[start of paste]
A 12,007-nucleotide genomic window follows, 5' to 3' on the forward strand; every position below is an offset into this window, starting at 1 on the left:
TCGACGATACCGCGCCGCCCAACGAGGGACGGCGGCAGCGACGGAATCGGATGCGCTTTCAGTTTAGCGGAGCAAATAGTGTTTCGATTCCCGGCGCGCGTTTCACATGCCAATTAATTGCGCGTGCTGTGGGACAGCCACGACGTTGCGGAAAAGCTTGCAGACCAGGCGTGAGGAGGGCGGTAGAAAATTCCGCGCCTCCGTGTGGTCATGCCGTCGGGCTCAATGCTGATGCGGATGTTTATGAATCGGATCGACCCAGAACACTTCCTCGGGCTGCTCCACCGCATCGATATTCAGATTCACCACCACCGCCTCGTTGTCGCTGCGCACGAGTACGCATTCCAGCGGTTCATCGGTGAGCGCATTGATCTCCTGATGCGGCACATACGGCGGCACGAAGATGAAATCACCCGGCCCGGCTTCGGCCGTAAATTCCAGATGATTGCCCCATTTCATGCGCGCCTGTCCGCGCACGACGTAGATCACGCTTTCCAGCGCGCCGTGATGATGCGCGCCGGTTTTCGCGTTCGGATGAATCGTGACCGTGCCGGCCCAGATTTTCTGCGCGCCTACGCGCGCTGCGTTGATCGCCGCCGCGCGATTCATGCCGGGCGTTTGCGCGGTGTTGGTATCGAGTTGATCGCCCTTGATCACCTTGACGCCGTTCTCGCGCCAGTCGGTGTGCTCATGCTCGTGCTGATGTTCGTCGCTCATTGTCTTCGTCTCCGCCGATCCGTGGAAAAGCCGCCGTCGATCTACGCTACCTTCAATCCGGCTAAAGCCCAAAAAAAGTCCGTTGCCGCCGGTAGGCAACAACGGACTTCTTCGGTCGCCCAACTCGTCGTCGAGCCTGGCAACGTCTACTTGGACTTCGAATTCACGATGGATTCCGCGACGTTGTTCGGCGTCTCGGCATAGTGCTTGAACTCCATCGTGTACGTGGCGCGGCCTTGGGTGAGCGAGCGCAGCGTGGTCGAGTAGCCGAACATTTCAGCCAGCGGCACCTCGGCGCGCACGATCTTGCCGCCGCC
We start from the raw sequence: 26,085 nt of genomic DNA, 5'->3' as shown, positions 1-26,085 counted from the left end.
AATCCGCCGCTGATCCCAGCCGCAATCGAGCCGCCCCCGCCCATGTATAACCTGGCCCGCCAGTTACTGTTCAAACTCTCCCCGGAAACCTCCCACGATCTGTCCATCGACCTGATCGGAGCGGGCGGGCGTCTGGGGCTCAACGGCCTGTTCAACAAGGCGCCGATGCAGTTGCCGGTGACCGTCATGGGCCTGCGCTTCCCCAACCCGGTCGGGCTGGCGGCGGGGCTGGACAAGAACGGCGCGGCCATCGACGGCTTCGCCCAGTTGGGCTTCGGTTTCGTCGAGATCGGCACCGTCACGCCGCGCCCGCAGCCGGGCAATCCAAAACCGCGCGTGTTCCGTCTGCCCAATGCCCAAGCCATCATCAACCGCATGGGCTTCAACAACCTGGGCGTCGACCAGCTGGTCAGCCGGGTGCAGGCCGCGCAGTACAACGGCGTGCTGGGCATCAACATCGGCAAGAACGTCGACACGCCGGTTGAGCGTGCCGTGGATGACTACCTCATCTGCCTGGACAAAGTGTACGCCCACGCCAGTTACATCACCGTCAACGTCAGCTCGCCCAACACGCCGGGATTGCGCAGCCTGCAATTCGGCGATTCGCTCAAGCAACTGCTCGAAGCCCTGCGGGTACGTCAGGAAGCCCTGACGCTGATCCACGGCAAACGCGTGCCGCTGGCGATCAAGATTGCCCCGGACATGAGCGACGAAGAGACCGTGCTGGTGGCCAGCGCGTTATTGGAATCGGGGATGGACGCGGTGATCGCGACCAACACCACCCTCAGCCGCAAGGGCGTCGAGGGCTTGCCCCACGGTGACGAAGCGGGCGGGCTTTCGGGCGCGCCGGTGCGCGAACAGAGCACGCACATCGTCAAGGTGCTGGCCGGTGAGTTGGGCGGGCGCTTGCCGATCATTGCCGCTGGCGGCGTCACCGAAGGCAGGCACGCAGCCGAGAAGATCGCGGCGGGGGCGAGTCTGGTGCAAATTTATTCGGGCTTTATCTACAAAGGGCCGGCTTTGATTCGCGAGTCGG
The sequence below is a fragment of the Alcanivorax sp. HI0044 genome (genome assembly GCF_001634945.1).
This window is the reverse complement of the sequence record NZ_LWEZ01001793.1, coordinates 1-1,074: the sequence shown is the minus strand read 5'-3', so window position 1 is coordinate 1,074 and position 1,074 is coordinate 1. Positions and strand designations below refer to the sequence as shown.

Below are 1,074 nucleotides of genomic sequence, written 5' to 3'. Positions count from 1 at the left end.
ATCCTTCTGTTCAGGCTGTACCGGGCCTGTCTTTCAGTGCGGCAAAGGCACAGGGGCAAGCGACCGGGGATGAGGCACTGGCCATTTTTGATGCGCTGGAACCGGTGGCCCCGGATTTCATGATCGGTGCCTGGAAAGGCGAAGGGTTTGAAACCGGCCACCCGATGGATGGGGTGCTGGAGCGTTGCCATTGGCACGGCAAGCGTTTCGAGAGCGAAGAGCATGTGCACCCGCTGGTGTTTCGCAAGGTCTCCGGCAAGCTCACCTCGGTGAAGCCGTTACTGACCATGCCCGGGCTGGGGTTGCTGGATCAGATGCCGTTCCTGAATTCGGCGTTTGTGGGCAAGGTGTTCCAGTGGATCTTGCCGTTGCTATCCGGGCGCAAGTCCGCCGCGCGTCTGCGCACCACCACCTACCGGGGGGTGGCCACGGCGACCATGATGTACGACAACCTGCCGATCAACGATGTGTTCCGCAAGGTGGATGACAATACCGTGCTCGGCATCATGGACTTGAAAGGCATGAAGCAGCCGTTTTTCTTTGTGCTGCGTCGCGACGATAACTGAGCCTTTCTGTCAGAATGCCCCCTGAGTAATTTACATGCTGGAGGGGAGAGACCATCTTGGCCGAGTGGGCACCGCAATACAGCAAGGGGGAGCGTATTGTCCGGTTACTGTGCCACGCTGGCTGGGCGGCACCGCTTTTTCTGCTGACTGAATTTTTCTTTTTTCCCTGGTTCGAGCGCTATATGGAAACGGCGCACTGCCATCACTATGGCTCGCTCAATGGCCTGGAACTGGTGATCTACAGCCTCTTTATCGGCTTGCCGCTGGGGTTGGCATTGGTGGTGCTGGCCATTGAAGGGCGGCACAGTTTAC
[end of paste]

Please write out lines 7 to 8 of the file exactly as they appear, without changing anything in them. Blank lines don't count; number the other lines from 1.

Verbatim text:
Below are 1,074 nucleotides of genomic sequence, written 5' to 3'. Positions count from 1 at the left end.
ATCCTTCTGTTCAGGCTGTACCGGGCCTGTCTTTCAGTGCGGCAAAGGCACAGGGGCAAGCGACCGGGGATGAGGCACTGGCCATTTTTGATGCGCTGGAACCGGTGGCCCCGGATTTCATGATCGGTGCCTGGAAAGGCGAAGGGTTTGAAACCGGCCACCCGATGGATGGGGTGCTGGAGCGTTGCCATTGGCACGGCAAGCGTTTCGAGAGCGAAGAGCATGTGCACCCGCTGGTGTTTCGCAAGGTCTCCGGCAAGCTCACCTCGGTGAAGCCGTTACTGACCATGCCCGGGCTGGGGTTGCTGGATCAGATGCCGTTCCTGAATTCGGCGTTTGTGGGCAAGGTGTTCCAGTGGATCTTGCCGTTGCTATCCGGGCGCAAGTCCGCCGCGCGTCTGCGCACCACCACCTACCGGGGGGTGGCCACGGCGACCATGATGTACGACAACCTGCCGATCAACGATGTGTTCCGCAAGGTGGATGACAATACCGTGCTCGGCATCATGGACTTGAAAGGCATGAAGCAGCCGTTTTTCTTTGTGCTGCGTCGCGACGATAACTGAGCCTTTCTGTCAGAATGCCCCCTGAGTAATTTACATGCTGGAGGGGAGAGACCATCTTGGCCGAGTGGGCACCGCAATACAGCAAGGGGGAGCGTATTGTCCGGTTACTGTGCCACGCTGGCTGGGCGGCACCGCTTTTTCTGCTGACTGAATTTTTCTTTTTTCCCTGGTTCGAGCGCTATATGGAAACGGCGCACTGCCATCACTATGGCTCGCTCAATGGCCTGGAACTGGTGATCTACAGCCTCTTTATCGGCTTGCCGCTGGGGTTGGCATTGGTGGTGCTGGCCATTGAAGGGCGGCACAGTTTAC